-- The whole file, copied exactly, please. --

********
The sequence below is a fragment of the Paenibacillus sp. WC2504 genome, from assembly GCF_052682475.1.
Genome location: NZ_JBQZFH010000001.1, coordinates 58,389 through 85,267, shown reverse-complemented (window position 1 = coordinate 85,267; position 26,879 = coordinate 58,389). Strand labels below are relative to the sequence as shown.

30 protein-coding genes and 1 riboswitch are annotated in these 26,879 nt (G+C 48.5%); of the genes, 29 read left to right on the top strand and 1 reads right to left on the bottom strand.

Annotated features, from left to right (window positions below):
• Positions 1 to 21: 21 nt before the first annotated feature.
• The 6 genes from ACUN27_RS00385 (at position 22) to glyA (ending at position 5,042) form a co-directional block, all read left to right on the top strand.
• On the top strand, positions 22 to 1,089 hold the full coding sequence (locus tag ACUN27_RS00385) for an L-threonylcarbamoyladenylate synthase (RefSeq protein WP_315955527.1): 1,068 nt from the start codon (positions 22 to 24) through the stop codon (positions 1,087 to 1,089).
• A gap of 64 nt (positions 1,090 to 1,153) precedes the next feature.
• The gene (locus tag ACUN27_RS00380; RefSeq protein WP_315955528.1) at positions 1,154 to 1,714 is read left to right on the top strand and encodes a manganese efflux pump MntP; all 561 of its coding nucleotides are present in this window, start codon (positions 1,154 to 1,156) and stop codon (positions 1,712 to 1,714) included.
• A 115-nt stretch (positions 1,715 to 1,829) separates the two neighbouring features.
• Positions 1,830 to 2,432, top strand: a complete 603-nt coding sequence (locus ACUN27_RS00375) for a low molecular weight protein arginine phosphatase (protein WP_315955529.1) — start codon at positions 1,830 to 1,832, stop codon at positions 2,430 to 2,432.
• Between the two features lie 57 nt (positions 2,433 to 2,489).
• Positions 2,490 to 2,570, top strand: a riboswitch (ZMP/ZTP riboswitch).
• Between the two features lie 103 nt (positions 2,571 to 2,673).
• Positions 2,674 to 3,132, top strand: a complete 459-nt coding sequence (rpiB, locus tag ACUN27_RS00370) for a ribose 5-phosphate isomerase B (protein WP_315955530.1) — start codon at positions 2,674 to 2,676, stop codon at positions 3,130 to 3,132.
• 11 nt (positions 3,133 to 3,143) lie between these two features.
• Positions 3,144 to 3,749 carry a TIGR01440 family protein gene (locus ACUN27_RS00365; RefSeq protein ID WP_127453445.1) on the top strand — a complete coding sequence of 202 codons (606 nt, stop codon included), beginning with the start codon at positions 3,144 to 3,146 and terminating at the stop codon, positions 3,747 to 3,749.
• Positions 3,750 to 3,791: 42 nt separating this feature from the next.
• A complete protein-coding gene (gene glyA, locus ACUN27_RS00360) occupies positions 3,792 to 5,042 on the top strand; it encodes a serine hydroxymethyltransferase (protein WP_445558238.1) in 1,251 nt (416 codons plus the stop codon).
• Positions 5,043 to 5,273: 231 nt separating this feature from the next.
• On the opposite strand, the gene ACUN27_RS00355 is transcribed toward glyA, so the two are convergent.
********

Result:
The sequence below is a fragment of the Paenibacillus sp. WC2504 genome, from assembly GCF_052682475.1.
Genome location: NZ_JBQZFH010000001.1, coordinates 58,389 through 85,267, shown reverse-complemented (window position 1 = coordinate 85,267; position 26,879 = coordinate 58,389). Strand labels below are relative to the sequence as shown.

30 protein-coding genes and 1 riboswitch are annotated in these 26,879 nt (G+C 48.5%); of the genes, 29 read left to right on the top strand and 1 reads right to left on the bottom strand.

Annotated features, from left to right (window positions below):
• Positions 1 to 21: 21 nt before the first annotated feature.
• The 6 genes from ACUN27_RS00385 (at position 22) to glyA (ending at position 5,042) form a co-directional block, all read left to right on the top strand.
• On the top strand, positions 22 to 1,089 hold the full coding sequence (locus tag ACUN27_RS00385) for an L-threonylcarbamoyladenylate synthase (RefSeq protein WP_315955527.1): 1,068 nt from the start codon (positions 22 to 24) through the stop codon (positions 1,087 to 1,089).
• A gap of 64 nt (positions 1,090 to 1,153) precedes the next feature.
• The gene (locus tag ACUN27_RS00380; RefSeq protein WP_315955528.1) at positions 1,154 to 1,714 is read left to right on the top strand and encodes a manganese efflux pump MntP; all 561 of its coding nucleotides are present in this window, start codon (positions 1,154 to 1,156) and stop codon (positions 1,712 to 1,714) included.
• A 115-nt stretch (positions 1,715 to 1,829) separates the two neighbouring features.
• Positions 1,830 to 2,432, top strand: a complete 603-nt coding sequence (locus ACUN27_RS00375) for a low molecular weight protein arginine phosphatase (protein WP_315955529.1) — start codon at positions 1,830 to 1,832, stop codon at positions 2,430 to 2,432.
• Between the two features lie 57 nt (positions 2,433 to 2,489).
• Positions 2,490 to 2,570, top strand: a riboswitch (ZMP/ZTP riboswitch).
• Between the two features lie 103 nt (positions 2,571 to 2,673).
• Positions 2,674 to 3,132, top strand: a complete 459-nt coding sequence (rpiB, locus tag ACUN27_RS00370) for a ribose 5-phosphate isomerase B (protein WP_315955530.1) — start codon at positions 2,674 to 2,676, stop codon at positions 3,130 to 3,132.
• 11 nt (positions 3,133 to 3,143) lie between these two features.
• Positions 3,144 to 3,749 carry a TIGR01440 family protein gene (locus ACUN27_RS00365; RefSeq protein ID WP_127453445.1) on the top strand — a complete coding sequence of 202 codons (606 nt, stop codon included), beginning with the start codon at positions 3,144 to 3,146 and terminating at the stop codon, positions 3,747 to 3,749.
• Positions 3,750 to 3,791: 42 nt separating this feature from the next.
• A complete protein-coding gene (gene glyA, locus ACUN27_RS00360) occupies positions 3,792 to 5,042 on the top strand; it encodes a serine hydroxymethyltransferase (protein WP_445558238.1) in 1,251 nt (416 codons plus the stop codon).
• Positions 5,043 to 5,273: 231 nt separating this feature from the next.
• On the opposite strand, the gene ACUN27_RS00355 is transcribed toward glyA, so the two are convergent.